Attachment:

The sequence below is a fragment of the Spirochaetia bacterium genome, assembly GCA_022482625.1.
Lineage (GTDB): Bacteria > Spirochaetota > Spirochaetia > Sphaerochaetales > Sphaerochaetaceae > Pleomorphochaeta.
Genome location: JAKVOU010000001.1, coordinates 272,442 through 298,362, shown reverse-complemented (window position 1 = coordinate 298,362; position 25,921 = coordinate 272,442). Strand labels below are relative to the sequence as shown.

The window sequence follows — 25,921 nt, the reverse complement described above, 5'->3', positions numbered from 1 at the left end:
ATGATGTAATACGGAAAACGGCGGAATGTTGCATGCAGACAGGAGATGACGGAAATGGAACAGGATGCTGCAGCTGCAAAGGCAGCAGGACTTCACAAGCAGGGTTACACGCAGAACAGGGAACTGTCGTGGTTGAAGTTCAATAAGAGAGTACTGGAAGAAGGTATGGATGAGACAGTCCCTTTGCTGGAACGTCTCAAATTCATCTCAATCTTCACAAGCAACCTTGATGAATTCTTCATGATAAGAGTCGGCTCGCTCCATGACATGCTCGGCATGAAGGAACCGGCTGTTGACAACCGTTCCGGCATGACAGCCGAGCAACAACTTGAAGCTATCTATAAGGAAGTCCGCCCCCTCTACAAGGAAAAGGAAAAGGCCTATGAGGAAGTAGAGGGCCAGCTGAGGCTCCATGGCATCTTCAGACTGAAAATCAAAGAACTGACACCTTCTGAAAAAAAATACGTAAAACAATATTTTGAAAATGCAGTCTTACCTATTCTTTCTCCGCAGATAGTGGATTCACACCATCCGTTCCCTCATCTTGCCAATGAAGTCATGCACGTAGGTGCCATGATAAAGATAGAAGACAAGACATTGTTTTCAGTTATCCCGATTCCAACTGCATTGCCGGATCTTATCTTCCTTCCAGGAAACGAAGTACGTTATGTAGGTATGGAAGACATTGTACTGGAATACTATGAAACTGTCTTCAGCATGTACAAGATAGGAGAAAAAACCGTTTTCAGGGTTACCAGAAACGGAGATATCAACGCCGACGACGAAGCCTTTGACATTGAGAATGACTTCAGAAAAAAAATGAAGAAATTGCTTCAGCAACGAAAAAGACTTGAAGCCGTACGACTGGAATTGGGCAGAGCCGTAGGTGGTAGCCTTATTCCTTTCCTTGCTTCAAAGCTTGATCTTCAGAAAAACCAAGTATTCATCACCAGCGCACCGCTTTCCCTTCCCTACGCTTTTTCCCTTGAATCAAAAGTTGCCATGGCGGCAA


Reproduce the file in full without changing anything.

The sequence below is a fragment of the Spirochaetia bacterium genome, assembly GCA_022482625.1.
Lineage (GTDB): Bacteria > Spirochaetota > Spirochaetia > Sphaerochaetales > Sphaerochaetaceae > Pleomorphochaeta.
Genome location: JAKVOU010000001.1, coordinates 272,442 through 298,362, shown reverse-complemented (window position 1 = coordinate 298,362; position 25,921 = coordinate 272,442). Strand labels below are relative to the sequence as shown.

The window sequence follows — 25,921 nt, the reverse complement described above, 5'->3', positions numbered from 1 at the left end:
ATGATGTAATACGGAAAACGGCGGAATGTTGCATGCAGACAGGAGATGACGGAAATGGAACAGGATGCTGCAGCTGCAAAGGCAGCAGGACTTCACAAGCAGGGTTACACGCAGAACAGGGAACTGTCGTGGTTGAAGTTCAATAAGAGAGTACTGGAAGAAGGTATGGATGAGACAGTCCCTTTGCTGGAACGTCTCAAATTCATCTCAATCTTCACAAGCAACCTTGATGAATTCTTCATGATAAGAGTCGGCTCGCTCCATGACATGCTCGGCATGAAGGAACCGGCTGTTGACAACCGTTCCGGCATGACAGCCGAGCAACAACTTGAAGCTATCTATAAGGAAGTCCGCCCCCTCTACAAGGAAAAGGAAAAGGCCTATGAGGAAGTAGAGGGCCAGCTGAGGCTCCATGGCATCTTCAGACTGAAAATCAAAGAACTGACACCTTCTGAAAAAAAATACGTAAAACAATATTTTGAAAATGCAGTCTTACCTATTCTTTCTCCGCAGATAGTGGATTCACACCATCCGTTCCCTCATCTTGCCAATGAAGTCATGCACGTAGGTGCCATGATAAAGATAGAAGACAAGACATTGTTTTCAGTTATCCCGATTCCAACTGCATTGCCGGATCTTATCTTCCTTCCAGGAAACGAAGTACGTTATGTAGGTATGGAAGACATTGTACTGGAATACTATGAAACTGTCTTCAGCATGTACAAGATAGGAGAAAAAACCGTTTTCAGGGTTACCAGAAACGGAGATATCAACGCCGACGACGAAGCCTTTGACATTGAGAATGACTTCAGAAAAAAAATGAAGAAATTGCTTCAGCAACGAAAAAGACTTGAAGCCGTACGACTGGAATTGGGCAGAGCCGTAGGTGGTAGCCTTATTCCTTTCCTTGCTTCAAAGCTTGATCTTCAGAAAAACCAAGTATTCATCACCAGCGCACCGCTTTCCCTTCCCTACGCTTTTTCCCTTGAATCAAAAGTTGCCATGGCGGCAA